Books could be written on the accomplishments of Lance Mackey and there is not enough room in this article to list his achievements both with his dogs and in his personal life, but I think it best to leave it to Lance for the final quote.  On the finish line yesterday in Nome, he said “I like the number five as much as I  like revelling in being the first in Iditarod history to win four in a row” …    So watch out for next year …

Later, double mastectomy breast cancer survivor, Dee Dee Jonrowe, has arrived at the finish, “tired, but her dogs are fine”.  This of course was comment from another friend – a musher of course!

Dee Dee has come in 22nd – out of a field of 71 starters, now whittled down to 56 and dropping. So 2/3rds of her rivals haven’t even reached the last but one check-point.

Dee Dee had 2,000 pairs of pink bootees made for her team of dogs;  she is a breast cancer survivor, and this was her way of celebrating and raising funds.

The team wearing their pink boots

And the dogs will now be trying to bite off those pink bootees.  Not because they are macho and don’t like the colour, but sled dogs just don’t like boots – full stop.  Made of Teflon or other almost indestructible materials, the moment mushers put them on, the dogs  are biting away trying to tear them off.  But they are necessary, because trails such as the Iditarod soon ice up, meaning there are sharp ice crystals all along the way, that tear dogs’ paws.  And even made of the material they are, they don’t last more than a stage at a time – hence the need for 2,000 for Dee Dee’s 16-dog team.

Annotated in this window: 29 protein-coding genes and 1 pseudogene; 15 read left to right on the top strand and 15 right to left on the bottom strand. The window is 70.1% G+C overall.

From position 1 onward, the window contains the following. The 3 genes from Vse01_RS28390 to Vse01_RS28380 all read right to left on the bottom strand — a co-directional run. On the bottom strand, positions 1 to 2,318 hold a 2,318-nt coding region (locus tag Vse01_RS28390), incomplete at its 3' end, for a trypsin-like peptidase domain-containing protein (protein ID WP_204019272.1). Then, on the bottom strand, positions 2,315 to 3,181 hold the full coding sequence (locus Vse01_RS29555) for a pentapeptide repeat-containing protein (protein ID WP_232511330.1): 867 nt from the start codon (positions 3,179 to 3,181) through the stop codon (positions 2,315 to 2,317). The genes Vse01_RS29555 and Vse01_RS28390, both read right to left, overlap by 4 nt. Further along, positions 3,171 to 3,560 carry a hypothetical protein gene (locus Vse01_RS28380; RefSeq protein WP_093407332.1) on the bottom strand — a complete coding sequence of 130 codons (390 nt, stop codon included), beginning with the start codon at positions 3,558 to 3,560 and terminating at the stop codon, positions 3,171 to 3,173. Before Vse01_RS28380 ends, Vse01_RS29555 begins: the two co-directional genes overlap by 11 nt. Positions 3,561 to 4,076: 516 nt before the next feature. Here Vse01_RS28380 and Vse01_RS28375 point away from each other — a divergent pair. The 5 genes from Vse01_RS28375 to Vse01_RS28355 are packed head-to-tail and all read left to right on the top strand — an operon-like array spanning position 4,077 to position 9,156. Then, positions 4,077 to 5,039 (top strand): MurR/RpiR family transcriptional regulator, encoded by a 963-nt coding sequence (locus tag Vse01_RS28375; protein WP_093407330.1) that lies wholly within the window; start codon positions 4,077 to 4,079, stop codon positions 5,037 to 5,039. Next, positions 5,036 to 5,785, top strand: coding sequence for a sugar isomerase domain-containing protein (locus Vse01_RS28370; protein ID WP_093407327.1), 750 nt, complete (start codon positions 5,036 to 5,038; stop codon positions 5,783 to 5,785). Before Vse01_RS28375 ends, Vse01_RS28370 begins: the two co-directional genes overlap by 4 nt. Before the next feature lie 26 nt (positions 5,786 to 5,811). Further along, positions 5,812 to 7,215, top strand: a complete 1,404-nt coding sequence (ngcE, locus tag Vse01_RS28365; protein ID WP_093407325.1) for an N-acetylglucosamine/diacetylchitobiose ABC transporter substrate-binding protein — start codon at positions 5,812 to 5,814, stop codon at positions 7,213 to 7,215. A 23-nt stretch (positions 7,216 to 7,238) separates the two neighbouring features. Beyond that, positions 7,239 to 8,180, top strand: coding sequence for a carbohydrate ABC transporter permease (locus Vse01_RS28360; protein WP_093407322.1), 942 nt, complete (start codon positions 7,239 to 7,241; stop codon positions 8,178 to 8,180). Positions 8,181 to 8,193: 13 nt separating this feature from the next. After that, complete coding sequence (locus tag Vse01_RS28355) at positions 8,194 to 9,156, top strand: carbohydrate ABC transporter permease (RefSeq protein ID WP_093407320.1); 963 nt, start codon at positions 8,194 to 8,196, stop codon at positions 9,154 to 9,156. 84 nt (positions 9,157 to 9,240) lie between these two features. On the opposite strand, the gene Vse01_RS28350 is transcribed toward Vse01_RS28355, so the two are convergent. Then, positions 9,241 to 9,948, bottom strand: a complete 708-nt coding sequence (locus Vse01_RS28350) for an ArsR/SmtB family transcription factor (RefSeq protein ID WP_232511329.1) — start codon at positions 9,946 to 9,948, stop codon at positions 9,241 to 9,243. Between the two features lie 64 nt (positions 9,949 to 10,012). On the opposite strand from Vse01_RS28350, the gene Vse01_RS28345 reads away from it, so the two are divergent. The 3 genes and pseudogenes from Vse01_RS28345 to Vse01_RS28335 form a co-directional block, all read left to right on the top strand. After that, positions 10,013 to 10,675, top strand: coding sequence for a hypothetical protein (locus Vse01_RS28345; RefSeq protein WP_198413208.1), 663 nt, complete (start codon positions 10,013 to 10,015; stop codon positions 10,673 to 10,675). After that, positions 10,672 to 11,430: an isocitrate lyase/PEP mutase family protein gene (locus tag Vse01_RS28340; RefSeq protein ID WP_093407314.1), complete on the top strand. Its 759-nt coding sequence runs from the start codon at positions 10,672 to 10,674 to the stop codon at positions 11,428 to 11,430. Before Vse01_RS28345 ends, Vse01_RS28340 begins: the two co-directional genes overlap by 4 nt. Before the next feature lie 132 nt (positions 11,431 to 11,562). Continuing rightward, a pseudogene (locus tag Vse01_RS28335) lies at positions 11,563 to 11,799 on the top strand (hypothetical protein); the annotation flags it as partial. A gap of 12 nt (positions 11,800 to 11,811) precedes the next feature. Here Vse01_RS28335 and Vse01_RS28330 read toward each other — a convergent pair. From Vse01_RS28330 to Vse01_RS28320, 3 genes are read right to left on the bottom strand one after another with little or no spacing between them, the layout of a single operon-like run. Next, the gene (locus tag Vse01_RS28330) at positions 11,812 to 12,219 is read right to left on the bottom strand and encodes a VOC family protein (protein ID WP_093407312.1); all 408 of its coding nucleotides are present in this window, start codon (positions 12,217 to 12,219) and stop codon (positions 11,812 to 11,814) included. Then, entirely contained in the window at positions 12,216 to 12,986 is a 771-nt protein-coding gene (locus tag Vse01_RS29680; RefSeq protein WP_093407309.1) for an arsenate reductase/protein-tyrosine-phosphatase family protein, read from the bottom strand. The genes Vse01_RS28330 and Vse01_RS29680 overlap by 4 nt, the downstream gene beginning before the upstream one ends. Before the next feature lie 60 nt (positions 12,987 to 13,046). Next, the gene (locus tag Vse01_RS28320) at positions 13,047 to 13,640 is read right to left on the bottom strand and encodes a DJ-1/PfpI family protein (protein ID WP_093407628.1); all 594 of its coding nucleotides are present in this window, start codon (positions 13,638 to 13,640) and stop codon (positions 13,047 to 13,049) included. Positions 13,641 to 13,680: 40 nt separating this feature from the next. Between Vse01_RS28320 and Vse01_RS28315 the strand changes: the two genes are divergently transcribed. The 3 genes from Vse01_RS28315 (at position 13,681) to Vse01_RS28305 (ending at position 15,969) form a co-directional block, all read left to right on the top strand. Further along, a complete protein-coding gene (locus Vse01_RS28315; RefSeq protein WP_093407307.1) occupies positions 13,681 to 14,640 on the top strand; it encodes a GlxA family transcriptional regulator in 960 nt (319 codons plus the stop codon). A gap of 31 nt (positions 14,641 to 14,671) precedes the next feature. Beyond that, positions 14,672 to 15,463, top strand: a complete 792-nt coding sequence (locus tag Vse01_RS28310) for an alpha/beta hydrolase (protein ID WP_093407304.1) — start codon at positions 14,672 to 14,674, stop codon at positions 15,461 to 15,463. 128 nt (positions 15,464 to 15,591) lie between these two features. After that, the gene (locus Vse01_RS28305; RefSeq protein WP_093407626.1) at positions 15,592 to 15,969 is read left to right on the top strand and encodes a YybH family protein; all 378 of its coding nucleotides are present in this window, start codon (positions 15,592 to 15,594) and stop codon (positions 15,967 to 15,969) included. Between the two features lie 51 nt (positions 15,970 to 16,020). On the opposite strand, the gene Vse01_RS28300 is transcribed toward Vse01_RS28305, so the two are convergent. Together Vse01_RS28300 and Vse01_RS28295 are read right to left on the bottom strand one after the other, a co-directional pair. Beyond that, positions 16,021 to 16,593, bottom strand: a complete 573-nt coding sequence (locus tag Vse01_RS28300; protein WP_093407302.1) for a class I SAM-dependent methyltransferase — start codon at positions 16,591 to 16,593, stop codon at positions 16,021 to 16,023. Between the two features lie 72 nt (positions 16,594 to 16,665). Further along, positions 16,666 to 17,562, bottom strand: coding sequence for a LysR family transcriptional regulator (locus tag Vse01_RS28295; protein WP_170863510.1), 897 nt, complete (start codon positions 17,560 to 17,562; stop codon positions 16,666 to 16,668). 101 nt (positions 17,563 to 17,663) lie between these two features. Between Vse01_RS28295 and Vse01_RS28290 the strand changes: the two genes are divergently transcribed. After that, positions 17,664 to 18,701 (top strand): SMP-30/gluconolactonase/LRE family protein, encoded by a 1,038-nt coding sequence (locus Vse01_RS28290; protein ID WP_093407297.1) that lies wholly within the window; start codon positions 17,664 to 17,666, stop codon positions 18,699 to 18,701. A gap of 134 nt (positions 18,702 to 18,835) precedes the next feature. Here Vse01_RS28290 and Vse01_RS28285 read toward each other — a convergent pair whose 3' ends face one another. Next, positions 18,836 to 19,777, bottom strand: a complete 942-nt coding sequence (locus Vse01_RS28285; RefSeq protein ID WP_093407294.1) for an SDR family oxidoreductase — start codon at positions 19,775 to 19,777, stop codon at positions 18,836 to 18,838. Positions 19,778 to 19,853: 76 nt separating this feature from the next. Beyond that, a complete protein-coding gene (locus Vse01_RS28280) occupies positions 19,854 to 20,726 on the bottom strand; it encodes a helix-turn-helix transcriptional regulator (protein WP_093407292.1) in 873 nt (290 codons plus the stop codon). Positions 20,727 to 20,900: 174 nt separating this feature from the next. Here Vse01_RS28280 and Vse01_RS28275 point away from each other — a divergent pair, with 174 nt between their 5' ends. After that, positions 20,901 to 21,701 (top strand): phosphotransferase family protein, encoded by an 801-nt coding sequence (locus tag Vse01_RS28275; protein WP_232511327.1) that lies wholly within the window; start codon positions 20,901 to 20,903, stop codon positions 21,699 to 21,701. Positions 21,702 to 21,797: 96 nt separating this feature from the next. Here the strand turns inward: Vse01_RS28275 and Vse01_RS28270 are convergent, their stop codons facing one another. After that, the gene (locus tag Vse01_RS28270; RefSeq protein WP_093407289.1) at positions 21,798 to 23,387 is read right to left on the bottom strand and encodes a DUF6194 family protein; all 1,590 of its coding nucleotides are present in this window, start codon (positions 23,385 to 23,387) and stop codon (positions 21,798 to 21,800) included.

The first Briton – sorry Scot, to make it home,  at 45th, was rookie Wattie McDonald, born and raised in Scotland.  “I began with our first Siberian husky in 1999 and quickly became addicted to sled dog racing. After dreaming of Iditarod for many years, Wendy and I decided t o celebrate 25 years of wedded bliss by watching the start of the 2008 Iditarod, and from that day, Iditarod became a ‘must’ for me”.

He trains in Fetteresso Forest,  and is a member of the Scottish Siberian Club, and was racing to support CLIC Sargent.  A Rookie is a first-time Iditarod racer, and surprisingly Wattie arrived home with all of his 16 dogs.  Most racers will have ‘dropped’ dogs along the way (they are extremely well looked after, fear not) either for health reasons, or because the dogs get too tired.  But Wattie has carefully nursed his team right until the finish – the only one to arrive with all of his at the finish this year. Some mushers were down to 8 dogs – perilously close to the cut off, as the race rules say you have to have a minimum of 6 dogs at the end, or you are disqualified.

We don’t know yet if Wattie crossed the finish line in his trade-mark Kilt – with temperatures well under freezing (minus 40 most of the nights) one thinks not!  If you want to donate to CLIC Sargent click on to

Lance’s website:

Race reports:

Iditarod official site:

UK Siberian Husky Club (they also have details of races in Britain) :